What Are the Biggest and Smallest Sizes for Fiberglass Pools?
With the prolific growth of the fiberglass pool marketing over the last 10 years here in the United States, consumers are getting more and more options, sizes, and accessories to choose with their fiberglass swimming pool.
This being said, the size of fiberglass pools will always have some limitations due to the fact that they are built offsite in a factory and then shipped on highways. With most wide-load laws preventing anything to travel on the highway that is more than 16’ wide, this can make it very difficult to produce anything of a greater size.
What are the Biggest and Smallest Sizes for Fiberglass Pools?
Fiberglass pools can be as small as 20 ft. long by 10 ft. wide. They can also get up to 16 ft. long by 40 ft. wide, but not much bigger than that. They're transported to your backyard by highway and have to meet those sizing restrictions.
Biggest Fiberglass Pools
These days, most fiberglass pool manufacturers max out with models in the 16’x40’ range. Here are some manufacturers and their corresponding largest sizes available:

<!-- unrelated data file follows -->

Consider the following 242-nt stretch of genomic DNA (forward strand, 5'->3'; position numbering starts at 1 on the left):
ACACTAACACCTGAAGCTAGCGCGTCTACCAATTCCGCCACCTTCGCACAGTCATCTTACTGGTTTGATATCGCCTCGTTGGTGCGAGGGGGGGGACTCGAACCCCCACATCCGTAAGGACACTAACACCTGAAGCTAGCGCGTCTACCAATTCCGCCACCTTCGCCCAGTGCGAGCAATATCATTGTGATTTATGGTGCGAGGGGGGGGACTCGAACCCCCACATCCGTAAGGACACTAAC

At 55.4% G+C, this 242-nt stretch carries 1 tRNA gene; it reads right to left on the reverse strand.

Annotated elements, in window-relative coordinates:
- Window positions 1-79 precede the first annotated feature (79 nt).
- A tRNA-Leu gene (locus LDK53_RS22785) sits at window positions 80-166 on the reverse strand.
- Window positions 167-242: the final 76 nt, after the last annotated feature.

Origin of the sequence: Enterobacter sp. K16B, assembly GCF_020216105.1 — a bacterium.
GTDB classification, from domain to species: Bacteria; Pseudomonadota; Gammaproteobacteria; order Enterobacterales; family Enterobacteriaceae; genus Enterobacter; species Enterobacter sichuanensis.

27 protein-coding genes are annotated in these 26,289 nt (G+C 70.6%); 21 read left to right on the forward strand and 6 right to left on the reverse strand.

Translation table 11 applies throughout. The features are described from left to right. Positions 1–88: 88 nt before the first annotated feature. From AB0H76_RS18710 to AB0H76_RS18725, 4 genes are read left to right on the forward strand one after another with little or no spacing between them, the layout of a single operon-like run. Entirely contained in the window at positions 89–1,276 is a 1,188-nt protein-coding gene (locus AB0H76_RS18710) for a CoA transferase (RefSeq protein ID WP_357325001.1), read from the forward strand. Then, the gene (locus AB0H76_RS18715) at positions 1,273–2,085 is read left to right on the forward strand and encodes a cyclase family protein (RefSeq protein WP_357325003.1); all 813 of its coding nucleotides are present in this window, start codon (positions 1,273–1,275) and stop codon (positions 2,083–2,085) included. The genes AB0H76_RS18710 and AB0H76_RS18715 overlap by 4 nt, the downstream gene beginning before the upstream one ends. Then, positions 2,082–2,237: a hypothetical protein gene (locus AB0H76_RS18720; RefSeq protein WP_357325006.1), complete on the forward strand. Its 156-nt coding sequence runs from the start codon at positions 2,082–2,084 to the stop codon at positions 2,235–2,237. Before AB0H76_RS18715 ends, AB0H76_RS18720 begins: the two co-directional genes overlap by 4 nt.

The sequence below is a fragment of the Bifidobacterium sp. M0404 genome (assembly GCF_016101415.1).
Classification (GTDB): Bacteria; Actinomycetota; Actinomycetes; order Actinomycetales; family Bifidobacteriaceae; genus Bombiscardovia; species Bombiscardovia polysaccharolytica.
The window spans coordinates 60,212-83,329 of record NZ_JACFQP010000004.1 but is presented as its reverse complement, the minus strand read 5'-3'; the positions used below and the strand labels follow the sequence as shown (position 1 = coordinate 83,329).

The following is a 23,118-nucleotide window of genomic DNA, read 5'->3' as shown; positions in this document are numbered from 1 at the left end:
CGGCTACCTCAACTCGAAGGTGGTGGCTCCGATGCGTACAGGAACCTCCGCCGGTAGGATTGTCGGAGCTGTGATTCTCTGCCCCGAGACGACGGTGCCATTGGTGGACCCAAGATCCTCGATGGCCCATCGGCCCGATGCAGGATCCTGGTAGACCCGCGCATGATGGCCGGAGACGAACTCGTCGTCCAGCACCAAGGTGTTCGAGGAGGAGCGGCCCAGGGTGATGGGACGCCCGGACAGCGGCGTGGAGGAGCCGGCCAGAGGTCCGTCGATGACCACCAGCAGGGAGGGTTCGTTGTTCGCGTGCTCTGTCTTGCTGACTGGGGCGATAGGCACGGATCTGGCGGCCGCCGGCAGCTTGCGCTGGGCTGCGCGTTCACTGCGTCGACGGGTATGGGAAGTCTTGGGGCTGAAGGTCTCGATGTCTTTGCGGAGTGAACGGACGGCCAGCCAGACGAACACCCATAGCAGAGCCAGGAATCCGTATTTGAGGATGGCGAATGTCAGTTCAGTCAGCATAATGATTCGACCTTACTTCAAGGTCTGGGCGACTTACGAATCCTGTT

- Leisure Pools: Grande (16’x40’ Rectangle)
- Viking Pools: Island Breeze II (16’x40’ Rectangle)
- Trilogy Pools: Atlas (16’x40’ Rectangle)
- San Juan Pools: Luxor (16’x44’ Rectangle)
- Barrier Reef Pools: Whitsunday 1 (15’8’’x40’ Rectangle)
- American Fiberglass Pools: Frio (18’x43’)
Smallest Fiberglass Pool Models
When it comes to smaller pools, there is a good chance you can pretty much find whatever you’re looking for, as there are many to choose from with just about any manufacturer.
For example, most manufacturers produce shell sizes that are in the 10’x20’ range. So whether it’s a kidney, rectangle, roman, or free-form shape—there are plenty of small sizes in the industry.
When it comes to pool sizes though, keep in mind that size doesn’t always dictate play area. For example, diving pools may be big, but this doesn’t mean they make for great play pools, as there is only about 13’ of play area, and the rest is either hard slope or diving well area.
Also, features like steps, benches, and seats—although great for relaxing— limit the amount of play area within the pool.
Questions about sizes? Need a recommendation? Don’t hesitate to leave your thoughts below.
Editor's note: This blog article was updated on January 30, 2019.